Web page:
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One of the hallmarks of New Hampshire government is its insistence on maintaining low personal and business tax burdens. To that end, there’s no broad-based standard income, sales or estate tax. Inventory, capital gains, and professional services are also tax-free.Unlike other New England states, however, New Hampshire maintains two major business taxes. The first to be instituted was the Business Profits Tax (BPT). But since the bulk of the state’s businesses range from the small-to-very-small, larger firms complained they were shouldering the bulk of the tax burden. So 1993, the Legislature instituted the Business Enterprise Tax (BET). As Jennifer Weiner writes in “How Does New Hampshire Do It?,” a report released by the Boston Federal Reserve, the BET taxes “wages and salaries, interests and dividends paid by businesses.” In other words, it is, technically, an income tax, but the burden’s placed on businesses, rather than individuals. At 0.75 percent, the BET is also a lower rate than a standard state income tax.The other major piece of New Hampshire’s revenue pie is property tax. Residents pay both a state and town property tax. In 2010, Kiplinger’s reports the State Education Income Tax was “$2.35…per $1,000 of total equalized valuation.” Town rates, meanwhile, can vary widely across the state. If you don’t combine New Hampshire’s two business taxes, property tax makes up the largest slice of revenue, at 16 percent.Another notable aspect of New Hampshire’s tax system, as Weiner notes in the Boston Fed report, is that it’s highly diversified. No one tax makes up 20 percent of money coming in. Other major state taxes include Meals and Rooms, Tobacco, Liquor Sales and Distribution, Real Estate Transfer, Interest and Dividends, Insurance Premium, Communications, and Utility Property Taxes.Summary provided by StateImpact NH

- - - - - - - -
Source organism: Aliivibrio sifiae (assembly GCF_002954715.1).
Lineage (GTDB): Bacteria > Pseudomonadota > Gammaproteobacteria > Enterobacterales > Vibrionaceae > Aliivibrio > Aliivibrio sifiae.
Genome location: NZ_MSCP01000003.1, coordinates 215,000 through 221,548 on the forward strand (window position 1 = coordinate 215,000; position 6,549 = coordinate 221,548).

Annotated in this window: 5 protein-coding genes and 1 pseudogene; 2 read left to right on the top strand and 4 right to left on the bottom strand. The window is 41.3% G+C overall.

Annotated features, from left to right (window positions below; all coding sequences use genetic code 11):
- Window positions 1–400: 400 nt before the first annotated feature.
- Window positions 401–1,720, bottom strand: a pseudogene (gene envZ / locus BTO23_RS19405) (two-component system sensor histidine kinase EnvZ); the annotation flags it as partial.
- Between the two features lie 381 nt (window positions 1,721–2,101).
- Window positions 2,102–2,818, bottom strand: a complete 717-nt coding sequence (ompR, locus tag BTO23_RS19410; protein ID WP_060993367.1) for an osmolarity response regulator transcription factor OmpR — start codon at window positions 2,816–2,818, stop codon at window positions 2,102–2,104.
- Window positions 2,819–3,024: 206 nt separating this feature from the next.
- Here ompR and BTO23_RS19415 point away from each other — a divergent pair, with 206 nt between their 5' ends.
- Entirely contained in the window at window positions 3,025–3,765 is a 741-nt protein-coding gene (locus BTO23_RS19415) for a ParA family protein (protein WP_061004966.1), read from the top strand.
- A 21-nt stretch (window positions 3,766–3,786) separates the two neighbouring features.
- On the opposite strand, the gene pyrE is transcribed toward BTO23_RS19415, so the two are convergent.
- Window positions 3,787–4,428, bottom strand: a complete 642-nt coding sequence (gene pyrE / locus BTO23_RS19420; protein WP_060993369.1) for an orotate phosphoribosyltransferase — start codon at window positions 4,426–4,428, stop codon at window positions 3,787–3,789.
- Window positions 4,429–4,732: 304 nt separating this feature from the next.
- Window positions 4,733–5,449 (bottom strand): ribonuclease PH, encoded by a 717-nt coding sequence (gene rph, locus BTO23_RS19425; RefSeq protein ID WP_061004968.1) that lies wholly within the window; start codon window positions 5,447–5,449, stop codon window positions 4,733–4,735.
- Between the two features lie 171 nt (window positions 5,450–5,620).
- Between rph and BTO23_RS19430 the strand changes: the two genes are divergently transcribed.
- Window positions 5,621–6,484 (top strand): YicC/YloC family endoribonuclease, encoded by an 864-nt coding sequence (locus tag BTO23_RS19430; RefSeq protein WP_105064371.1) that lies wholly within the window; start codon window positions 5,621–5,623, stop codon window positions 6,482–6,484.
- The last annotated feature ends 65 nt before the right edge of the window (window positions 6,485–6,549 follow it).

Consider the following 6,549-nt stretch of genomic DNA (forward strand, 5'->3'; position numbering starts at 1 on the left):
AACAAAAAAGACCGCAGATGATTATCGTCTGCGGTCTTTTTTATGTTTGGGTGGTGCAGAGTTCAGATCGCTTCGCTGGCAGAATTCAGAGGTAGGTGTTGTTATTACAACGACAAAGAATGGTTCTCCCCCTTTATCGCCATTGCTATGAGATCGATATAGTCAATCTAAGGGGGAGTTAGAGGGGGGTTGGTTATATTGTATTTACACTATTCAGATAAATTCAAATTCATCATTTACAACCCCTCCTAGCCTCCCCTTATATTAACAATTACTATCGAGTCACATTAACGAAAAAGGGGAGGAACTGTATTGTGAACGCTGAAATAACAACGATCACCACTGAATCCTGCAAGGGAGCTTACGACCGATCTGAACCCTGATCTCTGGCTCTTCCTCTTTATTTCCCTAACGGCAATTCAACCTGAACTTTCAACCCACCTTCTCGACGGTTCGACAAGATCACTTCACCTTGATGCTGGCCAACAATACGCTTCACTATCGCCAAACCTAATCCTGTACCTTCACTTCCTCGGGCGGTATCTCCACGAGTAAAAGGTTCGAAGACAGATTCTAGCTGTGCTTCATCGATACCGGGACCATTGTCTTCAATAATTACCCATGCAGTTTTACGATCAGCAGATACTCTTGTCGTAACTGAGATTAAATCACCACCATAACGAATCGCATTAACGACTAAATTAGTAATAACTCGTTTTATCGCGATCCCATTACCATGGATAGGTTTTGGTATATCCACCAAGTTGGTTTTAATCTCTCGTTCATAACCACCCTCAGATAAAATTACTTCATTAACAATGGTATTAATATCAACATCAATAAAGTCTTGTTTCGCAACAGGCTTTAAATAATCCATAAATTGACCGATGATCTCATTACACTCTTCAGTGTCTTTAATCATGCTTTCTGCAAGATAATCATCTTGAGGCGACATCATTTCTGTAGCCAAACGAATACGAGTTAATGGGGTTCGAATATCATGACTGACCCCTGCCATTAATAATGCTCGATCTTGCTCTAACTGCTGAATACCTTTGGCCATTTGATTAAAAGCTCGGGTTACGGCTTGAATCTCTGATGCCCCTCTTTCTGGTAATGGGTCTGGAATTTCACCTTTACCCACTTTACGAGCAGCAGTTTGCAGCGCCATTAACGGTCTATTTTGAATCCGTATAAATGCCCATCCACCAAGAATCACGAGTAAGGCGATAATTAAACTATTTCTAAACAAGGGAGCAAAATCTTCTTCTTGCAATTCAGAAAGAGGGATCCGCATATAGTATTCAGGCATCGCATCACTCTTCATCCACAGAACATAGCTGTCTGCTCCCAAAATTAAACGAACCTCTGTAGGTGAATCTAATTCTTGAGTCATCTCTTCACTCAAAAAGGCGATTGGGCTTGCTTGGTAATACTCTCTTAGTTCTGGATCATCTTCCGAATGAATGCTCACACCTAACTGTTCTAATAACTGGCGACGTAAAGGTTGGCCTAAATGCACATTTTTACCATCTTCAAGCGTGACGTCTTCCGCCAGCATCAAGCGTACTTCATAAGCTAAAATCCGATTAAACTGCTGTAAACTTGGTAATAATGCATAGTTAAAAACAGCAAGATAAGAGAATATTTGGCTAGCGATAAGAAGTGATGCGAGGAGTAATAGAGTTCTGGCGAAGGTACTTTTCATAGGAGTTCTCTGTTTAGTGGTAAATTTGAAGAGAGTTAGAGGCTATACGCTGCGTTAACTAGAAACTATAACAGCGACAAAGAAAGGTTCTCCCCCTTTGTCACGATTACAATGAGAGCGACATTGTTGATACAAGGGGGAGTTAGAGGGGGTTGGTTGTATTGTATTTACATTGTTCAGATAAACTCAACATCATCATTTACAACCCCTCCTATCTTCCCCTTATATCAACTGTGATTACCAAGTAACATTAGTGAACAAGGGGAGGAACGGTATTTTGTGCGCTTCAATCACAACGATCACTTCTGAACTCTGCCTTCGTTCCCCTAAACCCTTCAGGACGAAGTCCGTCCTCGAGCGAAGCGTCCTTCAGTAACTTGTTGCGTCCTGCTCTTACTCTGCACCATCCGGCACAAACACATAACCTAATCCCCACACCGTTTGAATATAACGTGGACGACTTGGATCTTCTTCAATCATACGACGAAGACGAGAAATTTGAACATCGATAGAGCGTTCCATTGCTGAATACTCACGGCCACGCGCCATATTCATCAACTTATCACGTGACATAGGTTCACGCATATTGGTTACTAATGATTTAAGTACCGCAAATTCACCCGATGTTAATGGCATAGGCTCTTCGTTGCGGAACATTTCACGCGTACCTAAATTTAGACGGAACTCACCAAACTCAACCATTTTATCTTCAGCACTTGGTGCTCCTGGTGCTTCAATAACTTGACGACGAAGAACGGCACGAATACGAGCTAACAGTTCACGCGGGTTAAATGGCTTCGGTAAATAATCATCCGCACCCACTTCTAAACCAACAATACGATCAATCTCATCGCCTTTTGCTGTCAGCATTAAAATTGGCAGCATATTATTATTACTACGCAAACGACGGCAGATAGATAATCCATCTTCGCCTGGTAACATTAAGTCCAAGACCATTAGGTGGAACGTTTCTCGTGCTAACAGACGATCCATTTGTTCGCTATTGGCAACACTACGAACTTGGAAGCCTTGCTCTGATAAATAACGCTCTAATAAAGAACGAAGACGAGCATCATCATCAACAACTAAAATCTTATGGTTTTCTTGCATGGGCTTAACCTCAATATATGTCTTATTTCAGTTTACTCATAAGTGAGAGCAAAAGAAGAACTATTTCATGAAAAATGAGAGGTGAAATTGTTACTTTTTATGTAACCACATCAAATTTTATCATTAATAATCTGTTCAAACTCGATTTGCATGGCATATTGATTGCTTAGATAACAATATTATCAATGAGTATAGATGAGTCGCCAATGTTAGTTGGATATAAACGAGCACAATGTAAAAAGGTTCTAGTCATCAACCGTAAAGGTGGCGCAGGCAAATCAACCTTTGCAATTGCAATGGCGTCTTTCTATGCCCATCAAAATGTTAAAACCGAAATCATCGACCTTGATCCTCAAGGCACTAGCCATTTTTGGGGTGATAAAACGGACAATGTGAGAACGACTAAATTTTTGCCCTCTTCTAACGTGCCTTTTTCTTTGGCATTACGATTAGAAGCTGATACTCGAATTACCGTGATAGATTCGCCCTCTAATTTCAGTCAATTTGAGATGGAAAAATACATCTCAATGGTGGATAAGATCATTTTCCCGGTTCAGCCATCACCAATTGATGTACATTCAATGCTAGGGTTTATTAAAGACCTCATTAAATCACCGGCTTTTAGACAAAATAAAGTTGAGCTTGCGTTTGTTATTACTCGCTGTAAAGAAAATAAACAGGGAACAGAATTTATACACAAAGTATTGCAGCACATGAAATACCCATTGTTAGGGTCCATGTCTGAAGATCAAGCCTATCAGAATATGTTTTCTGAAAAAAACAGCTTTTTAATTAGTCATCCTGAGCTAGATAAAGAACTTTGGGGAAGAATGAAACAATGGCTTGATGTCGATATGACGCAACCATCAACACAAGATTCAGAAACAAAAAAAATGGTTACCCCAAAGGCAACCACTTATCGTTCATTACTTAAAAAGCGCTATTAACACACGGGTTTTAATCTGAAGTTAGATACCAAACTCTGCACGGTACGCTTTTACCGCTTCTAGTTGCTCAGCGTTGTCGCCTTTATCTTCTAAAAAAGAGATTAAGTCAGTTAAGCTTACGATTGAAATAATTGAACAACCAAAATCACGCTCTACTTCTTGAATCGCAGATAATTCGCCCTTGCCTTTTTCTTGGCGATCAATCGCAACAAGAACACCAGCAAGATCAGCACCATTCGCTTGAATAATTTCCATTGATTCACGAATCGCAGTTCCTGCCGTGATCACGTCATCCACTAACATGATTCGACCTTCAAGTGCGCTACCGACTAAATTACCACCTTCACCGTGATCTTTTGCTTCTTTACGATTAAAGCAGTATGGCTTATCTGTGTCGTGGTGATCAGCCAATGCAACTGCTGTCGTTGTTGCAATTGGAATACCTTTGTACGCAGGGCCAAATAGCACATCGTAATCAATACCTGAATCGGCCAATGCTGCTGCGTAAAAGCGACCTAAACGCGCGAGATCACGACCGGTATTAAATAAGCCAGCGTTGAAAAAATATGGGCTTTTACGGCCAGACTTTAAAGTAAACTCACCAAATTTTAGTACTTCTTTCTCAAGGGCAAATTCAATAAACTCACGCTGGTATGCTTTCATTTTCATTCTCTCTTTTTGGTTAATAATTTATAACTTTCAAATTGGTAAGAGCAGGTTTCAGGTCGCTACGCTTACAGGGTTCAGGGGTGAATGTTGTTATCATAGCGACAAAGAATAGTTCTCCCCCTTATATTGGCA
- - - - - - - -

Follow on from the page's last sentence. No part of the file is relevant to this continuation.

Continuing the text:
Why Tax Day Falls On April 17 This Year

Tax day falls on April 17 this year, due to a little-known holiday in the District of Columbia.
Tax day falls on April 17 this year, due to a little-known holiday in the District of Columbia.

Every year, millions of Americans scramble to file their income taxes before the filing deadline — ordinarily April 15.

But procrastinators get a reprieve this year: The 2012 deadline falls on Tuesday, April 17.

This year, April 15 falls on a Sunday. One might expect that would make Monday, April 16, the 2012 filing deadline.

But not so this year. Monday is the District of Columbia's Emancipation Day — a local holiday unfamiliar to most Americans.

Internal Revenue Service spokesman Eric Smith says, by law, District of Columbia holidays are treated like federal holidays when it comes to tax deadlines.

"It's just this quirky little thing in the law," Smith explains. "This is just for a very specific and limited purpose. For all other purposes, it's a regular business day," he says.

The later deadline gives 2012 yet another interesting twist. April 17 just happens to correspond to so-called "Tax Freedom Day" — the day Americans, according to the nonpartisan Tax Foundation, will have earned enough money to pay their entire tax bill for the year.

"Tax Freedom Day is a simple calendar-based measure of the cost of government," says Will McBride, an economist with the foundation, which makes the annual Tax Freedom Day calculation.

McBride calculates that Americans will pay 29.2 percent of their income to federal, state and local taxes this year. Do the math, and that means Americans must work 107 days to cover their 2012 tax burden — up until April 17.

For the record, almost 70 percent of American taxpayers — 98.9 million — have already filed their 2011 individual income tax returns. That means relatively few of us will be sharpening pencils, or navigating online tax forms, through the weekend.

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